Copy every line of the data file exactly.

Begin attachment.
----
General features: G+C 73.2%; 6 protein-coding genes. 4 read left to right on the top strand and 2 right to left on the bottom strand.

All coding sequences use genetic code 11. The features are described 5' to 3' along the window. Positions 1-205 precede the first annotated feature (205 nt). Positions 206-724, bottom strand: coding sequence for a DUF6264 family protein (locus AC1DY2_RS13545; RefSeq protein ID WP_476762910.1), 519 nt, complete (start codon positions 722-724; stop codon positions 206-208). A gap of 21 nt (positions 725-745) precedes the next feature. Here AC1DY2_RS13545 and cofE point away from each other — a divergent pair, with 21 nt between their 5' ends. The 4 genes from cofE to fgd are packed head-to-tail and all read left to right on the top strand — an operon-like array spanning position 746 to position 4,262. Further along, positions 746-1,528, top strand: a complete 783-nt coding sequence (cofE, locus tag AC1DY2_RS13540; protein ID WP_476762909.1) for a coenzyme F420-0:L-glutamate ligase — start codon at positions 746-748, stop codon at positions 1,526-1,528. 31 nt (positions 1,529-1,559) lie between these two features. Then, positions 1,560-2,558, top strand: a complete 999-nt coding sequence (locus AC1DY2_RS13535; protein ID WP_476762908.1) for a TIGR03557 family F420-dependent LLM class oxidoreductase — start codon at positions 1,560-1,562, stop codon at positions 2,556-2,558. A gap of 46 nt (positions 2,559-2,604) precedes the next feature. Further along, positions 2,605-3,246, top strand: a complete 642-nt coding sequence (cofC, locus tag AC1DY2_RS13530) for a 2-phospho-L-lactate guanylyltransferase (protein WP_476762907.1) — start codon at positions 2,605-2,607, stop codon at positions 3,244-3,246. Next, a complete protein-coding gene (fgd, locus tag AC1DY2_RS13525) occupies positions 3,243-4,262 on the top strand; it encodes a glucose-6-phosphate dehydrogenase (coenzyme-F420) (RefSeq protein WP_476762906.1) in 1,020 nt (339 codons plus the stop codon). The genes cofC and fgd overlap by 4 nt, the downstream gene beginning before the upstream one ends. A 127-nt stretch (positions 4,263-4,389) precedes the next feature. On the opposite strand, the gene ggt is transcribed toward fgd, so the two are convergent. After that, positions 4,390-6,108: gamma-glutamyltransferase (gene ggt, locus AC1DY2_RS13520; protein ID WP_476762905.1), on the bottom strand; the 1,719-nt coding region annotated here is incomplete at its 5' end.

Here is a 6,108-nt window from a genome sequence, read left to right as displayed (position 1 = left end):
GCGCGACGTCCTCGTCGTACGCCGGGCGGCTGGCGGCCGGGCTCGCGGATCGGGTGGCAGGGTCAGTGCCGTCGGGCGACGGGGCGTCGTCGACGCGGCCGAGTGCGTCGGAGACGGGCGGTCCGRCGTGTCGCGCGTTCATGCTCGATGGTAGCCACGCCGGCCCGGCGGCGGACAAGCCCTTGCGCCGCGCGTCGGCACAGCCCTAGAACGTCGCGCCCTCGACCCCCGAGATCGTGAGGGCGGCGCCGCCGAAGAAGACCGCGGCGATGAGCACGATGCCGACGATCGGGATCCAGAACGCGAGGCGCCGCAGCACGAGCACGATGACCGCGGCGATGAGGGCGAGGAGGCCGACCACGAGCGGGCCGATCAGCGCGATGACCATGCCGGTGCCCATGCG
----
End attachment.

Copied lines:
General features: G+C 73.2%; 6 protein-coding genes. 4 read left to right on the top strand and 2 right to left on the bottom strand.

All coding sequences use genetic code 11. The features are described 5' to 3' along the window. Positions 1-205 precede the first annotated feature (205 nt). Positions 206-724, bottom strand: coding sequence for a DUF6264 family protein (locus AC1DY2_RS13545; RefSeq protein ID WP_476762910.1), 519 nt, complete (start codon positions 722-724; stop codon positions 206-208). A gap of 21 nt (positions 725-745) precedes the next feature. Here AC1DY2_RS13545 and cofE point away from each other — a divergent pair, with 21 nt between their 5' ends. The 4 genes from cofE to fgd are packed head-to-tail and all read left to right on the top strand — an operon-like array spanning position 746 to position 4,262. Further along, positions 746-1,528, top strand: a complete 783-nt coding sequence (cofE, locus tag AC1DY2_RS13540; protein ID WP_476762909.1) for a coenzyme F420-0:L-glutamate ligase — start codon at positions 746-748, stop codon at positions 1,526-1,528. 31 nt (positions 1,529-1,559) lie between these two features. Then, positions 1,560-2,558, top strand: a complete 999-nt coding sequence (locus AC1DY2_RS13535; protein ID WP_476762908.1) for a TIGR03557 family F420-dependent LLM class oxidoreductase — start codon at positions 1,560-1,562, stop codon at positions 2,556-2,558. A gap of 46 nt (positions 2,559-2,604) precedes the next feature. Further along, positions 2,605-3,246, top strand: a complete 642-nt coding sequence (cofC, locus tag AC1DY2_RS13530) for a 2-phospho-L-lactate guanylyltransferase (protein WP_476762907.1) — start codon at positions 2,605-2,607, stop codon at positions 3,244-3,246. Next, a complete protein-coding gene (fgd, locus tag AC1DY2_RS13525) occupies positions 3,243-4,262 on the top strand; it encodes a glucose-6-phosphate dehydrogenase (coenzyme-F420) (RefSeq protein WP_476762906.1) in 1,020 nt (339 codons plus the stop codon). The genes cofC and fgd overlap by 4 nt, the downstream gene beginning before the upstream one ends. A 127-nt stretch (positions 4,263-4,389) precedes the next feature. On the opposite strand, the gene ggt is transcribed toward fgd, so the two are convergent. After that, positions 4,390-6,108: gamma-glutamyltransferase (gene ggt, locus AC1DY2_RS13520; protein ID WP_476762905.1), on the bottom strand; the 1,719-nt coding region annotated here is incomplete at its 5' end.

Here is a 6,108-nt window from a genome sequence, read left to right as displayed (position 1 = left end):
GCGCGACGTCCTCGTCGTACGCCGGGCGGCTGGCGGCCGGGCTCGCGGATCGGGTGGCAGGGTCAGTGCCGTCGGGCGACGGGGCGTCGTCGACGCGGCCGAGTGCGTCGGAGACGGGCGGTCCGRCGTGTCGCGCGTTCATGCTCGATGGTAGCCACGCCGGCCCGGCGGCGGACAAGCCCTTGCGCCGCGCGTCGGCACAGCCCTAGAACGTCGCGCCCTCGACCCCCGAGATCGTGAGGGCGGCGCCGCCGAAGAAGACCGCGGCGATGAGCACGATGCCGACGATCGGGATCCAGAACGCGAGGCGCCGCAGCACGAGCACGATGACCGCGGCGATGAGGGCGAGGAGGCCGACCACGAGCGGGCCGATCAGCGCGATGACCATGCCGGTGCCCATGCG